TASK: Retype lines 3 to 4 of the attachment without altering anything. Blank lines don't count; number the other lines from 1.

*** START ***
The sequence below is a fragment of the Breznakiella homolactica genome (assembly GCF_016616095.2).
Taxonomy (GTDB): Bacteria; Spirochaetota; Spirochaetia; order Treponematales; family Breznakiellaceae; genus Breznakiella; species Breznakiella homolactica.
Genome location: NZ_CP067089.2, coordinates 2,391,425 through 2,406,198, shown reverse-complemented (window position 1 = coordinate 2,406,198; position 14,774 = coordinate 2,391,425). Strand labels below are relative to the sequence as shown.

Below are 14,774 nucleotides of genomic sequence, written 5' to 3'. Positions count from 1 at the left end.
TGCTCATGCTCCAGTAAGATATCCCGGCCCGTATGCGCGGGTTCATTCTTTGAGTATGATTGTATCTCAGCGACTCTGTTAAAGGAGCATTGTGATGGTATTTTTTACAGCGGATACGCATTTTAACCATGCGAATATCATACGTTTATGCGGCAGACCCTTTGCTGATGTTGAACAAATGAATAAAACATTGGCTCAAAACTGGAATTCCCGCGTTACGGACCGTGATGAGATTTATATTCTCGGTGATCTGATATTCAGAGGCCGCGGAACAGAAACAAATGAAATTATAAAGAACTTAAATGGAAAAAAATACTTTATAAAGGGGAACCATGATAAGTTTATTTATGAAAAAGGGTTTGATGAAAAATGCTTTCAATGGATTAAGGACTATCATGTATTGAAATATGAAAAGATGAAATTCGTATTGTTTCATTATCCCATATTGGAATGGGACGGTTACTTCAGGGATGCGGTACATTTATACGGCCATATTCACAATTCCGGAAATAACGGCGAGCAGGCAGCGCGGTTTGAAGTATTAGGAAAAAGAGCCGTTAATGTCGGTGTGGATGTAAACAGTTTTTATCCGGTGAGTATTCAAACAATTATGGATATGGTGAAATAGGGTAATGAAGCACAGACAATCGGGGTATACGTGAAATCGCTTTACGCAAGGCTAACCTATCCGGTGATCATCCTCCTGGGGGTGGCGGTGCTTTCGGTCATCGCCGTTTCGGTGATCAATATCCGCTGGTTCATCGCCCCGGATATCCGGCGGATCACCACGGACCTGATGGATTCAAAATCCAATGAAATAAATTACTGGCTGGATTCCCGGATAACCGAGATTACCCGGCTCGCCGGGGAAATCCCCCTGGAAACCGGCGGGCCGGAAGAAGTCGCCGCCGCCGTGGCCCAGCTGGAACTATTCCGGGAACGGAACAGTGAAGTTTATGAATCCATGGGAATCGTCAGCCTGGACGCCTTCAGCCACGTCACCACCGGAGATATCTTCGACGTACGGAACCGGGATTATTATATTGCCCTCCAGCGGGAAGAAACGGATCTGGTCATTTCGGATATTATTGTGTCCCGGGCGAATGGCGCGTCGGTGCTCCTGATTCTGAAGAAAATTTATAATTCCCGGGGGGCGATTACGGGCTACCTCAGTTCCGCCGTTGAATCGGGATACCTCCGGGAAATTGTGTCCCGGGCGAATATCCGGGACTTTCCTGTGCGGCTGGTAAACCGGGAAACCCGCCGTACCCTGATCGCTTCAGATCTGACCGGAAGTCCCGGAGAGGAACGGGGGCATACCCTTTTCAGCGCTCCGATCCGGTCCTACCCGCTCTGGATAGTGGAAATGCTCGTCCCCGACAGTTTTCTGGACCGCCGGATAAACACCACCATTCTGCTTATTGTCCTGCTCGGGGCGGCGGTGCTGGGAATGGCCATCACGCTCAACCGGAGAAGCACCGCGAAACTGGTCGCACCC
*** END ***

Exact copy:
Genome location: NZ_CP067089.2, coordinates 2,391,425 through 2,406,198, shown reverse-complemented (window position 1 = coordinate 2,406,198; position 14,774 = coordinate 2,391,425). Strand labels below are relative to the sequence as shown.

Below are 14,774 nucleotides of genomic sequence, written 5' to 3'. Positions count from 1 at the left end.